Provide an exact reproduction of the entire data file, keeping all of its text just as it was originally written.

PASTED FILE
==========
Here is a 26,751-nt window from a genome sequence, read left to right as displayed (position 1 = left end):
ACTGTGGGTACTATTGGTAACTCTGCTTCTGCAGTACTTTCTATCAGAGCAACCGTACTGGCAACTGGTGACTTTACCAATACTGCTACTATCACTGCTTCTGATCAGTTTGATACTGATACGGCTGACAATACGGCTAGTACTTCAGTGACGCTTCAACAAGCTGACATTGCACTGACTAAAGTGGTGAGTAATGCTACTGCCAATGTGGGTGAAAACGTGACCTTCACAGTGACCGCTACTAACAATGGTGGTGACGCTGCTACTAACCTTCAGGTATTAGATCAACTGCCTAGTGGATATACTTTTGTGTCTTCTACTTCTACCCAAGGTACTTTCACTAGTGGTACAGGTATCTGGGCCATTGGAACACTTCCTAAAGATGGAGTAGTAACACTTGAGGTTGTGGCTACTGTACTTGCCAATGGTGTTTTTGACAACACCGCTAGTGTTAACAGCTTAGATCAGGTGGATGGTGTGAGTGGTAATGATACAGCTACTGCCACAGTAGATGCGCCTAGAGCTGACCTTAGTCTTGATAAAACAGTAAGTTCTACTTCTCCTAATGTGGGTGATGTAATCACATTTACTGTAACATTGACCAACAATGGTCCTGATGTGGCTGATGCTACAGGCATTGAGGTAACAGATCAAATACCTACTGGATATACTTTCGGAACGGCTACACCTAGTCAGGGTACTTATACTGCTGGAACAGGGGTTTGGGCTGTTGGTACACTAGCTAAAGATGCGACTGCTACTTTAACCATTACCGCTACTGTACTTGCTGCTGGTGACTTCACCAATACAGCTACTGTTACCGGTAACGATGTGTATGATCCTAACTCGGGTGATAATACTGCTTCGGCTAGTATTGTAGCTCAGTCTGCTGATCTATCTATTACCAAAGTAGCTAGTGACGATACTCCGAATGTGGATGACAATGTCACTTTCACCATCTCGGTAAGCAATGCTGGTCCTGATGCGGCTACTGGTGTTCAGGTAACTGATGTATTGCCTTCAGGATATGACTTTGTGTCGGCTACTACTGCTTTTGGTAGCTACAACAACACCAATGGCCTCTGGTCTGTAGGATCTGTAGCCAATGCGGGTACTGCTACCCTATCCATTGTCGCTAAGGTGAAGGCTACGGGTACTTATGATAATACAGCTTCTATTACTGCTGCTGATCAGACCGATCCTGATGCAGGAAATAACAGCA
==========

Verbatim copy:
Here is a 26,751-nt window from a genome sequence, read left to right as displayed (position 1 = left end):
ACTGTGGGTACTATTGGTAACTCTGCTTCTGCAGTACTTTCTATCAGAGCAACCGTACTGGCAACTGGTGACTTTACCAATACTGCTACTATCACTGCTTCTGATCAGTTTGATACTGATACGGCTGACAATACGGCTAGTACTTCAGTGACGCTTCAACAAGCTGACATTGCACTGACTAAAGTGGTGAGTAATGCTACTGCCAATGTGGGTGAAAACGTGACCTTCACAGTGACCGCTACTAACAATGGTGGTGACGCTGCTACTAACCTTCAGGTATTAGATCAACTGCCTAGTGGATATACTTTTGTGTCTTCTACTTCTACCCAAGGTACTTTCACTAGTGGTACAGGTATCTGGGCCATTGGAACACTTCCTAAAGATGGAGTAGTAACACTTGAGGTTGTGGCTACTGTACTTGCCAATGGTGTTTTTGACAACACCGCTAGTGTTAACAGCTTAGATCAGGTGGATGGTGTGAGTGGTAATGATACAGCTACTGCCACAGTAGATGCGCCTAGAGCTGACCTTAGTCTTGATAAAACAGTAAGTTCTACTTCTCCTAATGTGGGTGATGTAATCACATTTACTGTAACATTGACCAACAATGGTCCTGATGTGGCTGATGCTACAGGCATTGAGGTAACAGATCAAATACCTACTGGATATACTTTCGGAACGGCTACACCTAGTCAGGGTACTTATACTGCTGGAACAGGGGTTTGGGCTGTTGGTACACTAGCTAAAGATGCGACTGCTACTTTAACCATTACCGCTACTGTACTTGCTGCTGGTGACTTCACCAATACAGCTACTGTTACCGGTAACGATGTGTATGATCCTAACTCGGGTGATAATACTGCTTCGGCTAGTATTGTAGCTCAGTCTGCTGATCTATCTATTACCAAAGTAGCTAGTGACGATACTCCGAATGTGGATGACAATGTCACTTTCACCATCTCGGTAAGCAATGCTGGTCCTGATGCGGCTACTGGTGTTCAGGTAACTGATGTATTGCCTTCAGGATATGACTTTGTGTCGGCTACTACTGCTTTTGGTAGCTACAACAACACCAATGGCCTCTGGTCTGTAGGATCTGTAGCCAATGCGGGTACTGCTACCCTATCCATTGTCGCTAAGGTGAAGGCTACGGGTACTTATGATAATACAGCTTCTATTACTGCTGCTGATCAGACCGATCCTGATGCAGGAAATAACAGCA